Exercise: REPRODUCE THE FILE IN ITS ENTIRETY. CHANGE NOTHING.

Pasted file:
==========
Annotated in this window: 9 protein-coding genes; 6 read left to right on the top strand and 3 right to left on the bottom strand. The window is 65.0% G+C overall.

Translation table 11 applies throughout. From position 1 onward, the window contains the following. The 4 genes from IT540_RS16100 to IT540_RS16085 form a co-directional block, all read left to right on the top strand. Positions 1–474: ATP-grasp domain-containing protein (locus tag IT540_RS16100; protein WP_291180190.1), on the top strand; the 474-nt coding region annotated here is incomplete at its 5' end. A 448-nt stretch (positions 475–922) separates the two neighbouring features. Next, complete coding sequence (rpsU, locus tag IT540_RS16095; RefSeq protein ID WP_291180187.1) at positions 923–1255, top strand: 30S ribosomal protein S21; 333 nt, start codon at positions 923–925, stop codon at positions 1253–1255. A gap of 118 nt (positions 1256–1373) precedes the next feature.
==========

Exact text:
Annotated in this window: 9 protein-coding genes; 6 read left to right on the top strand and 3 right to left on the bottom strand. The window is 65.0% G+C overall.

Translation table 11 applies throughout. From position 1 onward, the window contains the following. The 4 genes from IT540_RS16100 to IT540_RS16085 form a co-directional block, all read left to right on the top strand. Positions 1–474: ATP-grasp domain-containing protein (locus tag IT540_RS16100; protein WP_291180190.1), on the top strand; the 474-nt coding region annotated here is incomplete at its 5' end. A 448-nt stretch (positions 475–922) separates the two neighbouring features. Next, complete coding sequence (rpsU, locus tag IT540_RS16095; RefSeq protein ID WP_291180187.1) at positions 923–1255, top strand: 30S ribosomal protein S21; 333 nt, start codon at positions 923–925, stop codon at positions 1253–1255. A gap of 118 nt (positions 1256–1373) precedes the next feature.